The Population Problem

Two hundred years ago, Thomas Malthus, in An Essay on the Principle of
Population, reached the conclusion that the number of people in the world will
increase exponentially, while the ability to feed these people will only
increase arithmetically (21). Current evidence shows that this theory may not
be far from the truth. For example, between 1950 and 1984, the total amount of
grain produced more than doubled, much more than the increase in population in
those 34 years. More recently though, these statistics have become reversed.
From 1950 to 1984, the amount of grain increased at 3 percent annually. Yet,
from 1984 to 1993, grain production had grown at barely 1 percent per year, a
decrease in grain production per person of 12 percent (Brown 31). Also
strengthening to Malthus\' argument is the theory that the world population will
increase to over 10 billion by 2050, two times what it was in 1990 (Bongaarts
36). Demographers predict that 2.8 billion people were added to the world
population between 1950 and 1990, an average of 70,000 a year. Between 1990
and 2030, it is estimated that another 3.6 billion will be added, an average of
90,000 a year (Brown 31). Moreover, in the 18th century, the world population
growth was 0.34%; it increased to 0.54% in the 19th century and in the first
half of the 20th century to 0.84% (Weiskel 40). Neo-Malthusians base their
arguments on the teachings of Thomas Malthus. Of the Neo-Malthusians, Garrett
Hardin is one of the most prominent and controversial. Hardin\'s essays discuss
the problem of overpopulation and the effects it will have on the future. In
Lifeboat Ethics, he concludes that continuous increases in population will have
disastrous outcomes. Neo-Malthusian arguments come under much scrutiny by those
who believe that the population explosion is only a myth. Those who hold these
beliefs state that the evidence Neo-Malthusians use to justify their views is
far from conclusive. Critics hold that the Neo-Malthusian call for
authoritarian control is much too radical. Thus, these critics belittle the
theories of Neo-Malthusians on the basis that population is not a problem.
However radical Hardin\'s theories may be, current evidence shows that he may not
be too far off the mark. It is hardly arguable that the population has
increased in the past few decades, for current statistics show that this
actually is the case. Equally revealing, is the fact that vast amounts of land
are being transformed into more living space. More people means more waste,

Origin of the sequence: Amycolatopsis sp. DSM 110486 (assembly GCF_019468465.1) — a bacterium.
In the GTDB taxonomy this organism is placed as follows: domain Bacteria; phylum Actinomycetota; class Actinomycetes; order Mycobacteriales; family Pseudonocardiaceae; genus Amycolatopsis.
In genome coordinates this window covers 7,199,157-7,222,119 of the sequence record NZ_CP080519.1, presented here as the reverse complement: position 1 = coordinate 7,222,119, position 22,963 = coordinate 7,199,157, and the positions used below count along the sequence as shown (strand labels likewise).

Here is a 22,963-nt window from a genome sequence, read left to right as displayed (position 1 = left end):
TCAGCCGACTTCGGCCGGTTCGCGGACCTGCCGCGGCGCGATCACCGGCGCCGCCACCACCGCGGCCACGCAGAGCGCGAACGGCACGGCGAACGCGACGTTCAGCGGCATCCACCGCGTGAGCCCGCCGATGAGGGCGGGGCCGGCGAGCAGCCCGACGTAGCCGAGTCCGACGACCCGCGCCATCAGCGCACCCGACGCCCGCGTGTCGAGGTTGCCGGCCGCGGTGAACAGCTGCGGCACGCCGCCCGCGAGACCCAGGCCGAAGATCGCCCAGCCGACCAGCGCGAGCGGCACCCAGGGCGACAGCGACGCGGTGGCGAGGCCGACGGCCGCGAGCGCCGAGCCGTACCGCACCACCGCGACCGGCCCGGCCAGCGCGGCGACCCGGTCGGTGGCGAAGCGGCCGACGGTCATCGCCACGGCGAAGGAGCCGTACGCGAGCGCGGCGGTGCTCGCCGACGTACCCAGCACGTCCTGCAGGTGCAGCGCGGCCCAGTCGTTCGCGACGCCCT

more pollution, and more development. With this taken into consideration, it
seems that Hardin\'s teachings should no longer fall on deaf ears. When
discussing the issue of population, it is important to note that it is one of
the most controversial issues facing the world today. Population growth, like
many other environmental issues, has two sides. One side will claim that the
population explosion is only a myth, while the other side will argue that the
population explosion is reality. Because of this, statistics concerning this
subject vary widely. But, in order to persuade, it is necessary to take one
side or the other. Thus, statistics may be questioned as to their validity,
even though the statistics come from credible sources.

Lifeboat Ethics

The United States is the most populous country in the world, behind only China
and India. Unlike China and India though, the United States is the fastest
growing industrialized nation. The United States\' population expands so quickly
because of the imbalance between migration and immigration, and births and
deaths. For example, in 1992, 4.1 million babies were born. Weighing this
statistic against the number of deaths and the number of people who entered and
left the country, the result was that the United States obtained 2.8 million
more people than it had gotten rid of (Douglis 12). Population increases place
great strain on the American society and more particularly it causes tremendous
destruction to the natural environment. For example, more than half of the
wetlands in the United States are gone, and of all of the original forest cover,
90 percent has been destroyed. This depletion has caused the near extinction of
over 796 individual plants and animals. At least part of the year, the air that
over 100 million people breathe is too dirty to meet federal standards. And
finally, almost 15 million people are subject to polluted water supplies
(Douglis 12). It is very likely that total destruction of the environment can
take place and probably will if something is not done to curb the population
growth. When discussing Hardin\'s essays it is necessary to confront the
problem of immigration. Immigration